ok.Dealing with depression and all thoughts in your mind is kinda roller coaster ride.Girls experience it a lot then men,Girls find solace in shopping,fashion,beauty,dressing up,eating(hell lot) and other things go on,But the roots of depression stay,they trigger when they want to and make you feel worthless no matter how beautiful,educated,disciplined you are,I don’t know why other people matter so much in our life’s,there talks,sugar coated words,rudeness,harassing, matter so much and affect us so much.LIKE REALLY ?? What are we made up of,and why got to deal with such nonsense people,IS IT REALLY NECESSARY?
Cruel or cutting remarks from strangers can be hurtful, but 99 percent of the time, we are hurt by someone we know, and these injuries are deeper and more painful, because a person who should be the source of love suddenly betrays that love — intentionally or otherwise. It’s hard to admit, but wherever a relationship exists, the possibility of someone getting wounded exists. The most common reason we get hurt by another person is: Our ideas of hurt don’t match. Because we all learned as small children to accept our family life as normal, we forget that every other family has their own “normal,” and the differences between those normals can be significant. For instance, one family sees shouting as “friendly advice,” which is easily accepted or ignored; in another, yelling can be a sign of open hostility.
The one distinguishing factor is the creation — and observation — of boundaries. When it comes to being hurt, situations where everyone’s boundaries are respected are completely different from situations where those boundaries are not respected. Signs of respecting boundaries:
You feel secure in who you are and make others feel secure.
You expect to be respected for your opinions, even if the other person disagrees with them.
You understand that each person has emotionally sensitive areas that need to be handled delicately.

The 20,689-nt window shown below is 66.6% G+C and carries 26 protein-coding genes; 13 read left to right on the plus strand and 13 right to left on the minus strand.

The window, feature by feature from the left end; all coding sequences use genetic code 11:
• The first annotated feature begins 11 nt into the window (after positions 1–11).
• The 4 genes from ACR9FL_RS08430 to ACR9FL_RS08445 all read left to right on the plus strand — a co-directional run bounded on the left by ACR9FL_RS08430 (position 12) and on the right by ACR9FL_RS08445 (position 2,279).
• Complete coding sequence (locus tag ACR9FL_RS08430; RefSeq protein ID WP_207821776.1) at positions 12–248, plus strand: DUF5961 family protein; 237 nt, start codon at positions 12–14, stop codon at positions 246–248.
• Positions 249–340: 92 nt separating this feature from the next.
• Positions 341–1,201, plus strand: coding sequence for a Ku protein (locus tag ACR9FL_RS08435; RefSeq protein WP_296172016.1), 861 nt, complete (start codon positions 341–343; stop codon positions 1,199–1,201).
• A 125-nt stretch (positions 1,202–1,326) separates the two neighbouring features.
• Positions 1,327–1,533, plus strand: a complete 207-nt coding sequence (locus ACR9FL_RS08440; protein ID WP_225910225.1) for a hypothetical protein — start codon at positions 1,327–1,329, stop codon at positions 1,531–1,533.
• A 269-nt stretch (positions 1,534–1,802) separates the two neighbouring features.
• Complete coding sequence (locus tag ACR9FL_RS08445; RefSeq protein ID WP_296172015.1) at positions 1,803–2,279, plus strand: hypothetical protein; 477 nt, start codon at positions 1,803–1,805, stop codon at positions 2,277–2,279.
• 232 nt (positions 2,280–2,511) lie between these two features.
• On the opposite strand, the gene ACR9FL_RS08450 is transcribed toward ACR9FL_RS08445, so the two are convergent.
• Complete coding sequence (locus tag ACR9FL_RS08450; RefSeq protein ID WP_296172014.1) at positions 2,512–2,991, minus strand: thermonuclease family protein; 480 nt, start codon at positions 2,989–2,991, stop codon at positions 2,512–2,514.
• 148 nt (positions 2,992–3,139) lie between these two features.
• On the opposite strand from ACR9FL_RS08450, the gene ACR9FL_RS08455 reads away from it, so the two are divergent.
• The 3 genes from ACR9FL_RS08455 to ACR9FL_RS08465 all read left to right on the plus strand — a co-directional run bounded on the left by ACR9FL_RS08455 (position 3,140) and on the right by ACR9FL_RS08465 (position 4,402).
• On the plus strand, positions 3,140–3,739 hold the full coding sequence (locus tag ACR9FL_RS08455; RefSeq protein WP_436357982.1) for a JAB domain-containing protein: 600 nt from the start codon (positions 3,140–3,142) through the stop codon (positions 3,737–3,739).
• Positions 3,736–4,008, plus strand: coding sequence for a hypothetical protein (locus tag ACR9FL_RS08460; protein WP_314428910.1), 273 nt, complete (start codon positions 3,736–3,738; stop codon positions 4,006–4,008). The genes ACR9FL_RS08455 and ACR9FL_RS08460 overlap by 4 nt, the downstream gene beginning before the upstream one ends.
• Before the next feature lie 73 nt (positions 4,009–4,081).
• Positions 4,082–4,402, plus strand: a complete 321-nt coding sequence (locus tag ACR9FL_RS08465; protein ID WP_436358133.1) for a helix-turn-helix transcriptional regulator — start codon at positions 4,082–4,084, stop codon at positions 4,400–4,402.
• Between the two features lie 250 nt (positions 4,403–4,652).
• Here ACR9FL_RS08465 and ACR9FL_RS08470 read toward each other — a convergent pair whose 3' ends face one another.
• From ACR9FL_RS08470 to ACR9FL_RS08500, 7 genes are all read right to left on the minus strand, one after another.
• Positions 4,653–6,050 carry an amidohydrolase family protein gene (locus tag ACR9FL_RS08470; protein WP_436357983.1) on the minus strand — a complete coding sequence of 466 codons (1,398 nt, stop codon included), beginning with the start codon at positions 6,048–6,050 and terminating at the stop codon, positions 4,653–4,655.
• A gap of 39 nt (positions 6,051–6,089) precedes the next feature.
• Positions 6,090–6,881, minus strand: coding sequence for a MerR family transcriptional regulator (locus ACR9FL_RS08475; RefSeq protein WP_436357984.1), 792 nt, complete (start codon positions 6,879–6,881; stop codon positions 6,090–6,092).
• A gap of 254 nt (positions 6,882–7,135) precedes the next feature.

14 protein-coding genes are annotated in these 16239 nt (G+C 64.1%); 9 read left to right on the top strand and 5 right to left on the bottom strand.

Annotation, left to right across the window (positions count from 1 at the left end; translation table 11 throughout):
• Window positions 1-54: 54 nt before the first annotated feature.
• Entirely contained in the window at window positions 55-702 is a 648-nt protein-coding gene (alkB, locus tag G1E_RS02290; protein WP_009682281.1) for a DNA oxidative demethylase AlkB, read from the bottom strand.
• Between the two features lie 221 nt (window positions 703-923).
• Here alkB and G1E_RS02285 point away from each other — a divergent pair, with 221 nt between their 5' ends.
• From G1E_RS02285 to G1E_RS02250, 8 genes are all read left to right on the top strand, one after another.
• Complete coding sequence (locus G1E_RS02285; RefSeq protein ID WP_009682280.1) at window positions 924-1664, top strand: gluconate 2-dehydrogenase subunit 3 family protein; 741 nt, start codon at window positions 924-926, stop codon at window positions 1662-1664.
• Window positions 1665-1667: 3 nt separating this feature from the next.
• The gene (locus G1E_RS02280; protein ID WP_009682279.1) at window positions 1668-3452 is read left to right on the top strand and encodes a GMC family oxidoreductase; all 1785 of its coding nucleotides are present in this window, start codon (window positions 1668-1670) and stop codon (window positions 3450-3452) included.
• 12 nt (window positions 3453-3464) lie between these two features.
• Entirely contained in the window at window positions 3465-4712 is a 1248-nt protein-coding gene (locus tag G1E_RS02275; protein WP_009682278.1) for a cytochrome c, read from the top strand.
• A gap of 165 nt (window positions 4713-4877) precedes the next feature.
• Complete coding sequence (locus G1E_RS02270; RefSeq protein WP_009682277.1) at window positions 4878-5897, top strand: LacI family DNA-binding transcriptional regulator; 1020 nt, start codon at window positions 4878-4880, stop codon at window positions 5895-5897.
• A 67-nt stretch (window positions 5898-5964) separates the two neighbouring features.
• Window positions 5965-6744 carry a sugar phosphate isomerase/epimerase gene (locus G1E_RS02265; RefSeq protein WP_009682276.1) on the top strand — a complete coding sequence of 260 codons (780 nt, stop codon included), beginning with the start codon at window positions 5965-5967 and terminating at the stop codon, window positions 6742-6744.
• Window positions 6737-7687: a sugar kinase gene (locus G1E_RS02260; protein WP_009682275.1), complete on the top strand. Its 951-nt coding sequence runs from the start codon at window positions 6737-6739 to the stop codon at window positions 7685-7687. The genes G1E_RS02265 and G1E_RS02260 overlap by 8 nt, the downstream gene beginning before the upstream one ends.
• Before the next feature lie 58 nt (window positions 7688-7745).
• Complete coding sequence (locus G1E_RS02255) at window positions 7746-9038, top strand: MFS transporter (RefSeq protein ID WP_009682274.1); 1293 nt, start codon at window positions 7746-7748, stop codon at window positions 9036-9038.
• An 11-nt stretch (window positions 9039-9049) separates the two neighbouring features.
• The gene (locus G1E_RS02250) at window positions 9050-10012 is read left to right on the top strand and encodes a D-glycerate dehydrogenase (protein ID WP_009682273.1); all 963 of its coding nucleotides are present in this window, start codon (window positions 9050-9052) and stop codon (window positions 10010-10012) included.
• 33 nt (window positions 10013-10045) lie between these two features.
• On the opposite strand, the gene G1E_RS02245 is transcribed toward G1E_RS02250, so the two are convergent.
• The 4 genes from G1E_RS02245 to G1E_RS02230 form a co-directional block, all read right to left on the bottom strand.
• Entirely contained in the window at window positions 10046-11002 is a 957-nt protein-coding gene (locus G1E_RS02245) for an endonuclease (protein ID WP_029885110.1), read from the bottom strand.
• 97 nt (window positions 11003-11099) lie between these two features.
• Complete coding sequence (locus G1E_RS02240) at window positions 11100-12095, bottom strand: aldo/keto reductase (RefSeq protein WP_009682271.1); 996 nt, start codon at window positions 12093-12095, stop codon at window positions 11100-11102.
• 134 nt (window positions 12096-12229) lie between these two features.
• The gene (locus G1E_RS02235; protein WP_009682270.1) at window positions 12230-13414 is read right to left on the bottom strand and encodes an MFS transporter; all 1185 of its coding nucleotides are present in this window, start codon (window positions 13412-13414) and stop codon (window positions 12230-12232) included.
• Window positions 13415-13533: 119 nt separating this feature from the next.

You don’t point out other people’s faults.
You don’t automatically find fault or argue just to get a rise out of someone.
You listen, even if you don’t agree with the other person.
You find it easy to empathize with someone else.
Your default position is to accept rather than to reject.
You are happy when the other person succeeds.
If you can tick off all these characteristics, you grew up in a very healthy home psychologically, or if you didn’t, you’ve learned how to undertake personal change very successfully. However, if you find yourself struggling to achieve these things — or to get them from the other people in your life — your upbringing probably included some of the following negatives.
Signs of not respecting boundaries:
You hide your vulnerable spots for fear that the other person will either attack you, or in some way take advantage, if you expose weakness. At bottom, you feel that being hurt is the same as being weak. You expect to be rejected if you stand up for your opinions and beliefs.
You point out other people’s faults to gain the upper hand, or to distract attention from your faults.
You habitually find fault or argue, for no good reason.
You listen to others only to seek more evidence to strengthen your argument.
Blaming and judging other people are ways to reinforce that you’re right most of the time — or is it all the time?
You feel insecure in who you are and easily become defensive. You feel the need to justify yourself quite a bit.
Your default position is to reject rather than to accept.
You are jealous when the other person succeeds.
The value of these two lists is in understanding that respecting boundaries is the best way to protect yourself from being hurt. In soap operas, the heroine may suddenly realize, “He doesn’t love me anymore.” But in real life, the hurts come in small doses, with occasional larger, dramatic flare-ups.
The problem isn’t that one person is angry, sadistic or a control freak. The problem is that you and the other person have different stances about respecting boundaries, and you’ve never settled the differences between you. Because it takes two to tango, you are often playing a part in your own wounding. This has to stop, and the most important step to take is to go through the two lists and take responsibility for your part. If someone hurts you by disrespecting your boundaries then ask yourself two questions: 1) “Do I do the same thing?”; and 2) “Why do I give permission for the hurt that’s aimed at me?”
You’ll never change your parents — or your sibling or grandparents — but you may change your relationships with them. In every close relationship, be it with a family member, friend or co-worker, there is room for negotiating boundaries (except in cases where the relationship is abusive or violent). Simply saying (for the hundredth time) “I don’t appreciate being criticized” or “You’re never happy for me when I succeed” doesn’t work, because you and the other person are imprinted with very different habits of respecting boundaries.